The radio means nothing anymore:
there is no place.
It chirps oblivious and shrill,
projecting nothing from nowhere.
I want gifts.
The radio has no gifts for me.

The heads on TV are surrounded with flashing words,
words that have become fickle and whorish,
words that have lost meaning,
like baseball when the snow flies -
displaced, shot through with chattering promiscuity.

Meaning dies a slow death
a cancer patient having each cell in his body replaced,
one by one,
with malignancy.
A death so slow it's mistaken for immortality.

September 12, 2009

This Weekend's Reflection

"The only thing we have to fear is fear itself."

This FDR quote comes back to me time after time. I think it is about a lot more than courage under duress.

Consider . . .

I'll probably get back to this sometime.

August 30, 2009

Into the Viper's Den

Just finished Thomas Pynchon's new detective novel, Inherent Vice. Not exactly Against the Day or Gravity's Rainbow . . . but we knew that already, didn't we?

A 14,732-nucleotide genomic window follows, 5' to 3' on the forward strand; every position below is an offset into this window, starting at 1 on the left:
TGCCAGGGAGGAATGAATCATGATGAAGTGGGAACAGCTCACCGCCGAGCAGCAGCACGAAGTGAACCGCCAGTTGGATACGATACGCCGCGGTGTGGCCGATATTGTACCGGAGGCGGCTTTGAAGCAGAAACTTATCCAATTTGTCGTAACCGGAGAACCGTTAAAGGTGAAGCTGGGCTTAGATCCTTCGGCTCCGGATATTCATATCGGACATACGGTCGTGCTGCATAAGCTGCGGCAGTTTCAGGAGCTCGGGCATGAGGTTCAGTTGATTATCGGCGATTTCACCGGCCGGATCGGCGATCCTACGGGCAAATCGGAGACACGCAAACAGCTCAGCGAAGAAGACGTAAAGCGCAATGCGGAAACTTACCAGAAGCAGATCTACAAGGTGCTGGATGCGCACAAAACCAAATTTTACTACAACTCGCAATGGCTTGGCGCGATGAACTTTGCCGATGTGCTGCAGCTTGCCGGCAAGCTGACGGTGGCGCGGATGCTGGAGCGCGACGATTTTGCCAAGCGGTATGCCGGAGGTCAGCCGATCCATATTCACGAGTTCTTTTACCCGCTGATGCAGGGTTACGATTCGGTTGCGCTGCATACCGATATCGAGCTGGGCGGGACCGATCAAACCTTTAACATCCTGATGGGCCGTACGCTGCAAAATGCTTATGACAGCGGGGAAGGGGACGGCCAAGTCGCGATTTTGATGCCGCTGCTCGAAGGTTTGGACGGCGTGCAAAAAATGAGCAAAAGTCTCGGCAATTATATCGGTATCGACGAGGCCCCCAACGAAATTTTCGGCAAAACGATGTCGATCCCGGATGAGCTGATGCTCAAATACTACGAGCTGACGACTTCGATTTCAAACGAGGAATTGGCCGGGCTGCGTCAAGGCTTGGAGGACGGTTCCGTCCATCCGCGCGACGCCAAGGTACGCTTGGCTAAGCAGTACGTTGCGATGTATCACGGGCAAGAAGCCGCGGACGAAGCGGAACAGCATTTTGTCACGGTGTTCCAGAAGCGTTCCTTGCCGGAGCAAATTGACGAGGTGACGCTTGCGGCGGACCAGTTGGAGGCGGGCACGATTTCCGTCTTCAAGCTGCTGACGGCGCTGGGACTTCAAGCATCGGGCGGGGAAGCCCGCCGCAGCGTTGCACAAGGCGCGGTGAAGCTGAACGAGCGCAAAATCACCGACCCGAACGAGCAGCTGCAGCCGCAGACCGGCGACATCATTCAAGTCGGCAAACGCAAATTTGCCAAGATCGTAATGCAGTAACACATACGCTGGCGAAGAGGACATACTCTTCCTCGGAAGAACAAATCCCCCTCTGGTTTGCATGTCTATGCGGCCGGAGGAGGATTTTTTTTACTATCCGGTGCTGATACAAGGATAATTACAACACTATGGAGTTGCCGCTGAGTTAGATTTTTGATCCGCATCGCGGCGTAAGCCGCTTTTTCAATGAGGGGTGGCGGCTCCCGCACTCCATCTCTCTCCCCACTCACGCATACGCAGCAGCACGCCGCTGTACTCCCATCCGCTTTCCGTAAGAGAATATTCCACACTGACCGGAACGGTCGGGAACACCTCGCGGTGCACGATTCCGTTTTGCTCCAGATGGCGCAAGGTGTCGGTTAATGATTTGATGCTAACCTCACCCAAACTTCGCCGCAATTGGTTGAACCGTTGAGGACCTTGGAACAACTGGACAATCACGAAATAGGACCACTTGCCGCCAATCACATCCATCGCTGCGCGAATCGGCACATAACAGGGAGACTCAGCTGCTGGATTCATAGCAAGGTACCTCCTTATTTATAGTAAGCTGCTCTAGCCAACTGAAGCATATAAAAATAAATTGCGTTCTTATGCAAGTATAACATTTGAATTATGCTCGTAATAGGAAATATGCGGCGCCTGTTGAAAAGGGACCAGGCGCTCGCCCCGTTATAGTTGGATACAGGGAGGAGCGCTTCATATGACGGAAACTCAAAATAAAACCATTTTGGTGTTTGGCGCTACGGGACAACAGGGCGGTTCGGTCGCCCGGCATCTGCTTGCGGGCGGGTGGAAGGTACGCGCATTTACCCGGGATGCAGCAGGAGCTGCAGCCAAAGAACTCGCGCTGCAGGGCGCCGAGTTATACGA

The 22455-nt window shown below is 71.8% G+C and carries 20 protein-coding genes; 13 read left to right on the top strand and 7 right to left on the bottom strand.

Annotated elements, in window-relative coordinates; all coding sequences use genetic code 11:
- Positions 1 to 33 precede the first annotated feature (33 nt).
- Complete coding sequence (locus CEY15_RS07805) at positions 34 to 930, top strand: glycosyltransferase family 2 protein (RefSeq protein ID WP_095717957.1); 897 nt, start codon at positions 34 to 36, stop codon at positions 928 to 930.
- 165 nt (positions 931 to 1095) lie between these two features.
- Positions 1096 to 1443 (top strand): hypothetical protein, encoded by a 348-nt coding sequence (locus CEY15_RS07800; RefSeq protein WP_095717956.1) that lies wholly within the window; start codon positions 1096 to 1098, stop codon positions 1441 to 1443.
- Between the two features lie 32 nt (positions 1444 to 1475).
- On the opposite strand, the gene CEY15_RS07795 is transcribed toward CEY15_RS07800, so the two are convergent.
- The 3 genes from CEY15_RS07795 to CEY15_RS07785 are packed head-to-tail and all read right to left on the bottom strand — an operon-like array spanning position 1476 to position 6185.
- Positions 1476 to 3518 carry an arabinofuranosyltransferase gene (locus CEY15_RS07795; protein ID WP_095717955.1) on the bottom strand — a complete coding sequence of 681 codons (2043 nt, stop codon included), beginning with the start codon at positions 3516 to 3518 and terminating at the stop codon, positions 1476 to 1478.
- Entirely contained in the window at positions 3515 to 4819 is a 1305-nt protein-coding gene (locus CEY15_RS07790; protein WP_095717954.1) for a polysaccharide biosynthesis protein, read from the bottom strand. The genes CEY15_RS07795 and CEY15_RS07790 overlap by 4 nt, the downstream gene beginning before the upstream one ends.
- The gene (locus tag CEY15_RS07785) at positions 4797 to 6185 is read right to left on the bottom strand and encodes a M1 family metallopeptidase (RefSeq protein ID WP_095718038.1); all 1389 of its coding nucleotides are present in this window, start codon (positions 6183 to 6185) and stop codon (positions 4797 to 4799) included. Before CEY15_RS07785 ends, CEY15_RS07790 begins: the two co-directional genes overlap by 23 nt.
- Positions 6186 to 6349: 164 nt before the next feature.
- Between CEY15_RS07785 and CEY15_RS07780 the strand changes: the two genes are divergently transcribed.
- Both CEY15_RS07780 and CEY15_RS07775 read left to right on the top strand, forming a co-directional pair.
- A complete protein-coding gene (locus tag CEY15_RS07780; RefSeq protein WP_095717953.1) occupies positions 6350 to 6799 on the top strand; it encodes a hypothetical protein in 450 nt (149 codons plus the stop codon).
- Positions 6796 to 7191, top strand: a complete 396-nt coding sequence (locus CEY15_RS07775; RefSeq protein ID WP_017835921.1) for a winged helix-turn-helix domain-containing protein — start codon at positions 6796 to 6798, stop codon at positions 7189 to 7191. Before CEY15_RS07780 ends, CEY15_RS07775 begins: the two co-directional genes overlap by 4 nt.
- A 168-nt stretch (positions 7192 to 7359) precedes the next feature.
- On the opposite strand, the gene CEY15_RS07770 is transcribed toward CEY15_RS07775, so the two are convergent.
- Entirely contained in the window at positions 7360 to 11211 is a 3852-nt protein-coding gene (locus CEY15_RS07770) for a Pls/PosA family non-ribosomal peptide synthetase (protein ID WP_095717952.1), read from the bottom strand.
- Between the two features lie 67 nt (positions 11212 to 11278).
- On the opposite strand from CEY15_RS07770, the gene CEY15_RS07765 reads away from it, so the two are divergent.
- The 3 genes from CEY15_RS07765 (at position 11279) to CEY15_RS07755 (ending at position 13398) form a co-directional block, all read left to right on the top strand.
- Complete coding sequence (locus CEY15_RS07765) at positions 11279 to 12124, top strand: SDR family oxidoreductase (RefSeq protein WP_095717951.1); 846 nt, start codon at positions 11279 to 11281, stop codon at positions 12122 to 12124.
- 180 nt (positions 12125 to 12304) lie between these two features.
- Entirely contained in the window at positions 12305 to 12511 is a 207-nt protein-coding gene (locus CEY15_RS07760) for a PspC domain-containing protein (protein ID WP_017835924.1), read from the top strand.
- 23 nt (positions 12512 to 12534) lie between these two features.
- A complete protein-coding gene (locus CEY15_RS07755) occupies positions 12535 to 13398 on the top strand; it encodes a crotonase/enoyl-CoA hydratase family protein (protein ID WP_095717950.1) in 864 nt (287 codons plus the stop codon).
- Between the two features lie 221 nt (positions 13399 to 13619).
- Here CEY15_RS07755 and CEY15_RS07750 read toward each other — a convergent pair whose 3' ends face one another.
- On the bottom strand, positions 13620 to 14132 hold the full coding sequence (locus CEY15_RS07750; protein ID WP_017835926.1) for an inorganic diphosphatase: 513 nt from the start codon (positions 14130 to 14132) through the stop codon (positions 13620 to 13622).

The closest parallel to Pynchon's previous fiction would be Vineland. They share a literary sub-genre that we could call viper spiel. As such, Inherent Vice is entertaining in a silly way, loose and rambling, like the free-wheeling, disconnected jabberings of the more creative potheads you may know. Sometimes gratuitous, always fun, Inherent Vice sprinkles just enough of Pynchon's particular time-slipping conspiratorial genius to make it a step above the usual crime genre boilers.

I tend to like my crime fiction a little tighter, and Elmore Leonard this ain't. Like Cormac McCarthy's No Country for Old Men, Inherent Vice highlights the nexus where it's author's concerns intersect with the crime genre. Unlike No Country for Old Men, the nexus is fuzzy and inexact.

As crime fiction, Inherent Vice is good, not great. As entertainment, it's good slapstick (a Pynchon trademark). As a Thomas Pynchon novel, it's lite fare. At the end of the day, it's a good read.